Following a shift in focus by the New England Aquarium, NOAA Fisheries is looking for more volunteers to help in the federal agency’s programmed response to reports of marine mammals stranded along the coast of Cape Ann, the North Shore and other portions of the Massachusetts.
Mendy Garron, NOAA’s marine mammal stranding coordinator, said the Boston-based aquarium, which was the lead responder for marine mammal strandings from the Maine-New Hampshire border to Cape Cod and the islands, has decided to limit its marine mammal response area and no longer will cover the coast from Salem and Beverly to the New Hampshire border, Martha’s Vineyard or Nantucket.
The National Oceanic and Atmospheric Administration is hoping to help fill that void by enhancing its legion of volunteers for its Marine Mammal Stranding Network and particularly is interested in recruiting any volunteers who worked with the aquarium or other marine mammal rescue organizations in the past.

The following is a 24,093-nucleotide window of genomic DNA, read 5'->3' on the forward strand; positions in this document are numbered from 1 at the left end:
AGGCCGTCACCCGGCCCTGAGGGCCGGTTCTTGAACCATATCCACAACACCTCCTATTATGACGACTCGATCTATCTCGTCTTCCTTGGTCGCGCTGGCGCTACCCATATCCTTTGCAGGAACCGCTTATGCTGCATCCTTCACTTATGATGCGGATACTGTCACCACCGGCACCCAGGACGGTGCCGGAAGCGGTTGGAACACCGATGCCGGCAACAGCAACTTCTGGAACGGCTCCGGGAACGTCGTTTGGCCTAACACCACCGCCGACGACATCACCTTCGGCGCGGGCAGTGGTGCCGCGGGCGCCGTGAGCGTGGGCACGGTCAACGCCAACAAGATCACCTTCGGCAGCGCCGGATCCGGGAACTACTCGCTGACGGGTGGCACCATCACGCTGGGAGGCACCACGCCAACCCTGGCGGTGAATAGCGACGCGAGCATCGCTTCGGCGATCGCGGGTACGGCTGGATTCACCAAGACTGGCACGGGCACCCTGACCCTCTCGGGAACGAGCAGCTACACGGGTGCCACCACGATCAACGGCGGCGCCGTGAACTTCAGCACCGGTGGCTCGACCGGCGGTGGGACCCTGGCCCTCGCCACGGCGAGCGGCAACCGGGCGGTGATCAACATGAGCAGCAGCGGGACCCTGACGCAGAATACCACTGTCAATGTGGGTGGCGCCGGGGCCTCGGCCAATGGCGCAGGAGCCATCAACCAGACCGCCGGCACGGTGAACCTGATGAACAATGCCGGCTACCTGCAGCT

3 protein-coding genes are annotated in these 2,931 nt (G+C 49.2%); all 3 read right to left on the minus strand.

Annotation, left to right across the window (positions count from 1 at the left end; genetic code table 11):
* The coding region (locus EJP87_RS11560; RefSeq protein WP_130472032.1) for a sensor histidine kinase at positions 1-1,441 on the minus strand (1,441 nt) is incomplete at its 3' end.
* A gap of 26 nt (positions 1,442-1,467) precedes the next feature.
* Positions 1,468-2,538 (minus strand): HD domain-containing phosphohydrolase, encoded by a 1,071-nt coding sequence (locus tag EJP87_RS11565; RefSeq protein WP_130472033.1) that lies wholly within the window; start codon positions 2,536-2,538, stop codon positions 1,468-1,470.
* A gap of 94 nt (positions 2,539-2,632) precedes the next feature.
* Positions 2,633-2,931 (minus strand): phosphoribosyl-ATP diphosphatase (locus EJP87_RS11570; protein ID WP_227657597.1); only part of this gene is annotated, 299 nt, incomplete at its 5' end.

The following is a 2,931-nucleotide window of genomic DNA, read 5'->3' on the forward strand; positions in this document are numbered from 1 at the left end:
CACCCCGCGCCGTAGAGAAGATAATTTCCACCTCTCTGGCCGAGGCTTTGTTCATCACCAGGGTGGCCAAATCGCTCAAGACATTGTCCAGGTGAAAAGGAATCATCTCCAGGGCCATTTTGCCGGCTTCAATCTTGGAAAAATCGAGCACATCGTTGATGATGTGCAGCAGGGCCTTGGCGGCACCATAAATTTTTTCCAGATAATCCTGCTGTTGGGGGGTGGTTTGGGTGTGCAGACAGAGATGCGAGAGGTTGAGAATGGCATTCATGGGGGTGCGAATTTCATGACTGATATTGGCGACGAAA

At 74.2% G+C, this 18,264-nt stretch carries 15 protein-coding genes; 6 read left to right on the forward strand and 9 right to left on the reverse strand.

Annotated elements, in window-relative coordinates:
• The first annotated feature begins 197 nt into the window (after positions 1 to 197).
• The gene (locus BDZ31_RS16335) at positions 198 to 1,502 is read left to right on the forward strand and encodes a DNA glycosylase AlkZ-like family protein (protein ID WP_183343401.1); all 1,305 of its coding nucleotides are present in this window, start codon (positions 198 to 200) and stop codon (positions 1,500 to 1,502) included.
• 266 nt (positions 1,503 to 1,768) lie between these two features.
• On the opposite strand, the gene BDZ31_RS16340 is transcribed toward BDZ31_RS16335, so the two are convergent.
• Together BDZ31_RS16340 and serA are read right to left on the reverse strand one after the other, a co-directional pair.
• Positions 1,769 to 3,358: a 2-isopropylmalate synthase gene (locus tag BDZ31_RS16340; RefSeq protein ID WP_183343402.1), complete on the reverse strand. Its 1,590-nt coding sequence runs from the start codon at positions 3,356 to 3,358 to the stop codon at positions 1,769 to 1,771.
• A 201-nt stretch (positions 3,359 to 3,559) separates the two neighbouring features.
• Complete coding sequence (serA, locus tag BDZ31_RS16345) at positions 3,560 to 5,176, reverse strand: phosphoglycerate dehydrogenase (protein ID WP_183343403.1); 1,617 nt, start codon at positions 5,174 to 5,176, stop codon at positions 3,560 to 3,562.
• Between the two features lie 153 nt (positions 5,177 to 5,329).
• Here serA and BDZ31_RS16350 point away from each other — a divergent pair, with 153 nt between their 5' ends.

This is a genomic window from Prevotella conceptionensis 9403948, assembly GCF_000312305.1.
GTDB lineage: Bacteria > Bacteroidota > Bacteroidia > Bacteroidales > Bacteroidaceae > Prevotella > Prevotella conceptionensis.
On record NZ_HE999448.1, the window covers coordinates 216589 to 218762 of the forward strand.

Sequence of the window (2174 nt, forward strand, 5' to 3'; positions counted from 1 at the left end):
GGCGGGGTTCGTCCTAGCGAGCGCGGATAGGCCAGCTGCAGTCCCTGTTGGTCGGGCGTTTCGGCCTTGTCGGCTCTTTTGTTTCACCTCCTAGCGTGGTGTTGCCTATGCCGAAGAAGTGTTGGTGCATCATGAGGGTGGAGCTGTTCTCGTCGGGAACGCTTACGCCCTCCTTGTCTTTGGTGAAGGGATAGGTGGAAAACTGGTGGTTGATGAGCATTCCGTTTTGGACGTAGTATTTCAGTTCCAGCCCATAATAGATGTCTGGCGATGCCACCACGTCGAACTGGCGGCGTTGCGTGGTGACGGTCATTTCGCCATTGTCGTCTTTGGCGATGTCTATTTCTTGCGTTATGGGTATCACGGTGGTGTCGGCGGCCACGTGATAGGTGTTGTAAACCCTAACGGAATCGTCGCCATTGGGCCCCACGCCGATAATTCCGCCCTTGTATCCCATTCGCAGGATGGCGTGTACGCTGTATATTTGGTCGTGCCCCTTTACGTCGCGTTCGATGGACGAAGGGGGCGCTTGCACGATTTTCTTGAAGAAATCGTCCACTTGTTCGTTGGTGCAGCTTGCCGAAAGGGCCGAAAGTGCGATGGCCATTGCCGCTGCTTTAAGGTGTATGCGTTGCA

“Right now, we’re just trying to gauge the interest out there,” Garron said Tuesday. “Ultimately, we plan to schedule training meetings to judge people’s interest and their experience. And then we’ll go from there to more extensive training for the volunteers.”
The volunteers, she said, would not be asked to handle or try to move the stranded mammals, but to assist with the collection of basic field data.
Marine mammal strandings, she said, are not uncommon along the Northeast coast and that Massachusetts has the highest marine mammal stranding rate of any state between Maine and Virginia. According to NOAA, those strandings can involve individual animals or groups and occur for a variety of reasons.
The reasons include advanced age, disease, extreme weather or oceanographic events, harmful algae blooms and human-related causes ranging from vessel strikes to pollution and fishing gear entanglements.
Interested volunteers should contact Garron at 978-282-8478 or visit the website www.nero.noaa.gov.